At the World Economic Forum in 2015, water crisis was declared the number one risk that could impact societies globally as a measure of devastation. Due to unsustainable water use, groundwater resources are depleting at an alarming rate in many parts of the world, with almost one in every 10 people (663 million people) not having access to safe water.
In Lahore, the current water withdrawal rate - the total volume removed from a water source such as a lake or river - is more than 17 cubic metres per second per 2.6 square kilometres, leading to a depletion rate of 0.55 metres every year. At this speed, the underground water table would drop by 70 metres by 2025.
Managing Pakistan's meagre water resources
If emergency measures are not taken, Water and Sanitation Authority Director Arif Butt says the city dwellers will face a water crisis in near future. “The main reasons for this water stress were increasing population load coupled with poor urban design including conversion of significant land into roads and concrete pavements, curtailing scarce land recharge opportunities,” he explains.
The case of India’s Gujarat
If Pakistan is going to reform its water usage, lessons can be learned from neighbouring India - the largest consumer of groundwater in the world. Of particular interest is the successful investment in water infrastructure that led to increased water storage and groundwater recharge in the state of Gujarat, which borders Pakistan.
Facing deep water stress, the state of Gujarat invested in building up its water infrastructures - approximately 500,000 check dams and farm ponds that not only often suffered from low and erratic rainfall but also from early ends to the monsoon season. The state also started to ration electricity to farmers to limit unchecked water withdrawal through water pumping. Since then, water shortages have been controlled to some extent and traditionally dry regions have been able to secure sufficient water for kharif crops, which are cultivated and harvested during the monsoon season, in the case of less rain due to climate change. Although challenges remain, these successes have significantly helped agriculture in the state.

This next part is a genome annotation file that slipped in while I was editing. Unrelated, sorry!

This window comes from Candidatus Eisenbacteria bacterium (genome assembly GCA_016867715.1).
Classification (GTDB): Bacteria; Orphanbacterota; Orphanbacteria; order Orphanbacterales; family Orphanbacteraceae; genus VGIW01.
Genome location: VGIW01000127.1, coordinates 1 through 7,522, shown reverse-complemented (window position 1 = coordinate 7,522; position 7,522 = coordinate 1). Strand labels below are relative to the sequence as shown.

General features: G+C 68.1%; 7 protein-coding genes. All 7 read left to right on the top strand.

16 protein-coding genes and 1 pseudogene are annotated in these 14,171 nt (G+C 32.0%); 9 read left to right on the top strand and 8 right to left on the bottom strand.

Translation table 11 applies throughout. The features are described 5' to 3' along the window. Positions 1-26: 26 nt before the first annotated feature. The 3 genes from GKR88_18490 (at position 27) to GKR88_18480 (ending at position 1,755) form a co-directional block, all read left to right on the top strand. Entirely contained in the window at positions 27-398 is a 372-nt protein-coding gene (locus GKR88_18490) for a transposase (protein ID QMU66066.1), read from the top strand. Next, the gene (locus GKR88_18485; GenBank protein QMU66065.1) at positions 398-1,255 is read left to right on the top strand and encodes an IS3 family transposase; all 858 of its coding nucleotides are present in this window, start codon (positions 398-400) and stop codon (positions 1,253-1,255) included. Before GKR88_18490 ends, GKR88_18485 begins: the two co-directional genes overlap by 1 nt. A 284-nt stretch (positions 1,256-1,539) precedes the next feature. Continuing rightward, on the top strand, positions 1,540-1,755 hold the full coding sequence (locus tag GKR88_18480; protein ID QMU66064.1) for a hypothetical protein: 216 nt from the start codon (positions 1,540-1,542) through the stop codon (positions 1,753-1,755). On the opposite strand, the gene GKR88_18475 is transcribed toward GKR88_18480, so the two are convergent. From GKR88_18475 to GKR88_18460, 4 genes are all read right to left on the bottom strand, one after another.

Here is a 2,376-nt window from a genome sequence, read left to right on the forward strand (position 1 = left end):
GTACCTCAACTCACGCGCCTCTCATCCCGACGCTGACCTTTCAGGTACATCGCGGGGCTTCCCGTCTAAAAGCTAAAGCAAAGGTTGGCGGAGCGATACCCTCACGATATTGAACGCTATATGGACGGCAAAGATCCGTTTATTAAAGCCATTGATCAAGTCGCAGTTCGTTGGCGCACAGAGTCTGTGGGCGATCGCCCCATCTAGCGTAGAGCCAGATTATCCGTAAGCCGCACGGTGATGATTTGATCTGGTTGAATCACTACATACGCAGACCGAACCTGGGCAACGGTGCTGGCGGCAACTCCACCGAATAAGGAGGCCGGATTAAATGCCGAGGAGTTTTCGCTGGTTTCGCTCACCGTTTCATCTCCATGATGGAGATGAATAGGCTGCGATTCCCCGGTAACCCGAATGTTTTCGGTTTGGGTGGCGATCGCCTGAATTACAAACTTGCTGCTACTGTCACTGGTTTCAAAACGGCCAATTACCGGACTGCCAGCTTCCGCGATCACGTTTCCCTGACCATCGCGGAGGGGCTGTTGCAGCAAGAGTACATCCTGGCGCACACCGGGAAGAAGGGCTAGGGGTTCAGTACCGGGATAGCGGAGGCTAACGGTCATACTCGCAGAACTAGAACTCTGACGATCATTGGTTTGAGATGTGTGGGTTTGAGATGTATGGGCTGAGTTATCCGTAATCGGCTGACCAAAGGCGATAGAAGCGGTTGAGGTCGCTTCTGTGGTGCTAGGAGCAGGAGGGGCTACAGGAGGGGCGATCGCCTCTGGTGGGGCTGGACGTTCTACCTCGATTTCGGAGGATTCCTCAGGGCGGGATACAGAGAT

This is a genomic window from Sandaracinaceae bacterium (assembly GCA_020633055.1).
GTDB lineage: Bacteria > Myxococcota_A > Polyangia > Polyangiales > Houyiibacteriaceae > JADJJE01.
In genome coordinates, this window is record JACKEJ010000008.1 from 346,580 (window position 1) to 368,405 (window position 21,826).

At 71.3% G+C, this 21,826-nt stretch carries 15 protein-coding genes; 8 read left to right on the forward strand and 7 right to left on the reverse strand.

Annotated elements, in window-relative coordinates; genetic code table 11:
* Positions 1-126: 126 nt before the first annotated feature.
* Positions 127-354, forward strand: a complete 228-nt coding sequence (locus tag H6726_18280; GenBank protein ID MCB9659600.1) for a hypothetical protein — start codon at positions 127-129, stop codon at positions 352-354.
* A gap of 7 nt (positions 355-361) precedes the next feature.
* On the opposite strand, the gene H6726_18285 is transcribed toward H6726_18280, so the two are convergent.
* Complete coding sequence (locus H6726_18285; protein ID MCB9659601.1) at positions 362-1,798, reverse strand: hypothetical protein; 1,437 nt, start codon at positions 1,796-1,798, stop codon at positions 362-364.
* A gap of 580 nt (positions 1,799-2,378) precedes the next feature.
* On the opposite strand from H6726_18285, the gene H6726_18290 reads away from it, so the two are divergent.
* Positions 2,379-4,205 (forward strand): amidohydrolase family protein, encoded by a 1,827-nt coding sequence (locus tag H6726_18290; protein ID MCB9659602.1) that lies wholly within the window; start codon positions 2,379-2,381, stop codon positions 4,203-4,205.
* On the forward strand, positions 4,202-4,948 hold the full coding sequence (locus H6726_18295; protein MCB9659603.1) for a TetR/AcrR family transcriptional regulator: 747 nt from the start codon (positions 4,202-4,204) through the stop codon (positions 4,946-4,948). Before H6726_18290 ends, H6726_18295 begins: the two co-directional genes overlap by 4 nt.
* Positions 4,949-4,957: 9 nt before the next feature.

According to a report by the World Wide Fund for Nature (WWF) titled “Situation analysis of the water resources of Lahore”, the population of Lahore grew to 10 million in the last two decades and will continue to grow to 22 million by 2025. This population load will accelerate water demand to 3.2 billion cubic metres per year from the current 1.985 billion cubic metres per year.
In a country like Pakistan, where agriculture accounts for 20.9% of gross domestic product and 42% of its labour force is employed in the sector, unsustainable water use can lead to decrease in fresh water supplies, reduction in agricultural production, loss of employment, migration and extensive socioeconomic stresses.
The magnitude of the water crisis
Climate change would exacerbate weather changes affecting livelihoods of millions of people as it did in 2010 super floods of Pakistan which is among countries such as India, China, Indonesia, Nigeria and USA whose population would cross the 300 million mark by 2050. With this population, water shortages would be no more an ordinary hazard. In particular, large urban populations in cities would be worst affected if due attention is not paid to stable water discharge with water recharge.